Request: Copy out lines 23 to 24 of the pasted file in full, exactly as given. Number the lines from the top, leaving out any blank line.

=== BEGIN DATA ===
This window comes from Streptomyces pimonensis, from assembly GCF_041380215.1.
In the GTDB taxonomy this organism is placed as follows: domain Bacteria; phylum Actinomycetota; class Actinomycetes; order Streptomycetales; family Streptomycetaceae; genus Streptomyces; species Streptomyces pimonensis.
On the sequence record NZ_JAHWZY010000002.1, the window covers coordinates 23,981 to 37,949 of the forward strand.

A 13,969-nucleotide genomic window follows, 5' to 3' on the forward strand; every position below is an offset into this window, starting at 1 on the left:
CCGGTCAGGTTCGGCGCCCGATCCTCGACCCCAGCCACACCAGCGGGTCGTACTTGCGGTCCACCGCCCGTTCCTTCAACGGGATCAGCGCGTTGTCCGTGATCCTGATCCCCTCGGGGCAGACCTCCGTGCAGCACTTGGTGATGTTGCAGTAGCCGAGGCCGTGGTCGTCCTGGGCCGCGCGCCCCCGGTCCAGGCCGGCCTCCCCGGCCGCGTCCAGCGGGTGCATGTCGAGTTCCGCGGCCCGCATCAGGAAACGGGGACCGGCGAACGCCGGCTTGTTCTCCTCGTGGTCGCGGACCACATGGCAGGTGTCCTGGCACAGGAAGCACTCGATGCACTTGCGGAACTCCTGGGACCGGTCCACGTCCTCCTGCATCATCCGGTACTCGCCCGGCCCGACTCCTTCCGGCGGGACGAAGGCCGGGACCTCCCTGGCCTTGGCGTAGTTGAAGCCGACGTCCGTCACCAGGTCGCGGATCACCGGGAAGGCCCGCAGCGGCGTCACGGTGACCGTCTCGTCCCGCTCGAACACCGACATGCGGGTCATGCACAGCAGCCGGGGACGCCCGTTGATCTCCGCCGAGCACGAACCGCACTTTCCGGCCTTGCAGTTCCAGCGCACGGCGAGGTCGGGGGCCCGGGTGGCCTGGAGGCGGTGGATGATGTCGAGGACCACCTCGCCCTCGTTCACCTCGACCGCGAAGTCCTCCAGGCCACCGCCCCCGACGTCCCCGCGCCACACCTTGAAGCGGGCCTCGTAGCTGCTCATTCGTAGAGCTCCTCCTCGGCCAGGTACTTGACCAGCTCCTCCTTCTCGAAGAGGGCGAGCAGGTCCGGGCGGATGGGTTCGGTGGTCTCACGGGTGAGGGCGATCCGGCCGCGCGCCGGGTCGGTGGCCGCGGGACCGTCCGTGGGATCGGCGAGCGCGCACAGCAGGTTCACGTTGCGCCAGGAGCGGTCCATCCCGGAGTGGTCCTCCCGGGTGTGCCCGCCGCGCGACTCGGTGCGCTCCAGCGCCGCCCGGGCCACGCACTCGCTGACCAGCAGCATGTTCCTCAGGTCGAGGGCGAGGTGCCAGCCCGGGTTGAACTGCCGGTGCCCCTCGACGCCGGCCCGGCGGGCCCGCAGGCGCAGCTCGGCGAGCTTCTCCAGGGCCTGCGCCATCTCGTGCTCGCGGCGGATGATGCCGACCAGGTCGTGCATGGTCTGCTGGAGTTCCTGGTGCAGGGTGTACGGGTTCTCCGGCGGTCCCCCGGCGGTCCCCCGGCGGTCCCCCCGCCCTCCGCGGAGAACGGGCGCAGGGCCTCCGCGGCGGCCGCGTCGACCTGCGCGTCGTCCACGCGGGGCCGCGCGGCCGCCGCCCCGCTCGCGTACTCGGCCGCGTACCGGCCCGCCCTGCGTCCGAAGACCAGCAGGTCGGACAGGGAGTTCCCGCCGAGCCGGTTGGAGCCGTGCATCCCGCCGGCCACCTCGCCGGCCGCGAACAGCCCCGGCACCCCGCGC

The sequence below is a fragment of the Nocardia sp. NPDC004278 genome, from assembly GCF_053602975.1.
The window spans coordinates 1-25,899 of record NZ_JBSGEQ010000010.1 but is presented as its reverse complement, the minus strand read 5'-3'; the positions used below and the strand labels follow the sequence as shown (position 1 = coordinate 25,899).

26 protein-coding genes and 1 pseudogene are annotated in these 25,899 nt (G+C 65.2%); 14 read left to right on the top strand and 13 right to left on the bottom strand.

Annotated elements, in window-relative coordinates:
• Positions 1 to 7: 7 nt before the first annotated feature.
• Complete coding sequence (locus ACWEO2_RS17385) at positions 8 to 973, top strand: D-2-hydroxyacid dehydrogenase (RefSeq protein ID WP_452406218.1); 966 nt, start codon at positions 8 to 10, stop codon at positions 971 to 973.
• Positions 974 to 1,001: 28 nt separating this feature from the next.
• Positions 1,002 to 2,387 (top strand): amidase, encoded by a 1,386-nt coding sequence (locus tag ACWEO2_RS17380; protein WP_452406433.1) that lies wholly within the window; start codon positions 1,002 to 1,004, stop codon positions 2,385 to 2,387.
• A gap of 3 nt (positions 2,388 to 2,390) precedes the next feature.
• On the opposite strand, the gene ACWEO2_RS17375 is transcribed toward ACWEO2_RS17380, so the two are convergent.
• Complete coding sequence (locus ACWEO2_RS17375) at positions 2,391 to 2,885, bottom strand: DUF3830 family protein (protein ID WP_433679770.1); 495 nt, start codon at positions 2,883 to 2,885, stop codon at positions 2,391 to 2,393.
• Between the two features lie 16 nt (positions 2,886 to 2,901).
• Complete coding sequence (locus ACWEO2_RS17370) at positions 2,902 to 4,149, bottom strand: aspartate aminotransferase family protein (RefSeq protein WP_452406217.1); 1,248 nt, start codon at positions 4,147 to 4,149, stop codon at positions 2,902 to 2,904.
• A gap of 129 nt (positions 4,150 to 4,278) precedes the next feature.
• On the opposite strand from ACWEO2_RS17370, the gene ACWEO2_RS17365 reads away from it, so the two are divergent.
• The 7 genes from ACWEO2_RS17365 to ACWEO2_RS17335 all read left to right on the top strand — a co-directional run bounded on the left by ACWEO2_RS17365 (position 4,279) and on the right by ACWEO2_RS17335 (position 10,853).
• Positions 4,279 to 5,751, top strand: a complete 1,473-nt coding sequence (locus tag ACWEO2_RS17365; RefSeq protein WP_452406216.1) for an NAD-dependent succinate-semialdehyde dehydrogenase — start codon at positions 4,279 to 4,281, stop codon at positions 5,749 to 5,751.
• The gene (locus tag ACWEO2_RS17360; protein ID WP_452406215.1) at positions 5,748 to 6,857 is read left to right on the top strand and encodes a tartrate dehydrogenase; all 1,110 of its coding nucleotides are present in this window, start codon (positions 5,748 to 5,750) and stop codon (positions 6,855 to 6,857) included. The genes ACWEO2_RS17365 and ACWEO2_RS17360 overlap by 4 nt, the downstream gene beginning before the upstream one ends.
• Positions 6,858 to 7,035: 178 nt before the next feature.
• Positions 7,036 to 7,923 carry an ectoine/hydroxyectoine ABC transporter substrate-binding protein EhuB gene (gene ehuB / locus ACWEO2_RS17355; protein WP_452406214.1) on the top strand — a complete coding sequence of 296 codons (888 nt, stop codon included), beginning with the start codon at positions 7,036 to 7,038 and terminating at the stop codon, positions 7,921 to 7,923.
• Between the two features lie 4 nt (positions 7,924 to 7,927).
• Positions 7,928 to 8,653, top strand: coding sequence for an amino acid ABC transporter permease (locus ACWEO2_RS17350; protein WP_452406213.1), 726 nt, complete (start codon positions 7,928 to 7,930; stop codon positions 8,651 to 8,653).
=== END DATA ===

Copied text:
• The gene (locus tag ACWEO2_RS17360; protein ID WP_452406215.1) at positions 5,748 to 6,857 is read left to right on the top strand and encodes a tartrate dehydrogenase; all 1,110 of its coding nucleotides are present in this window, start codon (positions 5,748 to 5,750) and stop codon (positions 6,855 to 6,857) included. The genes ACWEO2_RS17365 and ACWEO2_RS17360 overlap by 4 nt, the downstream gene beginning before the upstream one ends.
• Positions 6,858 to 7,035: 178 nt before the next feature.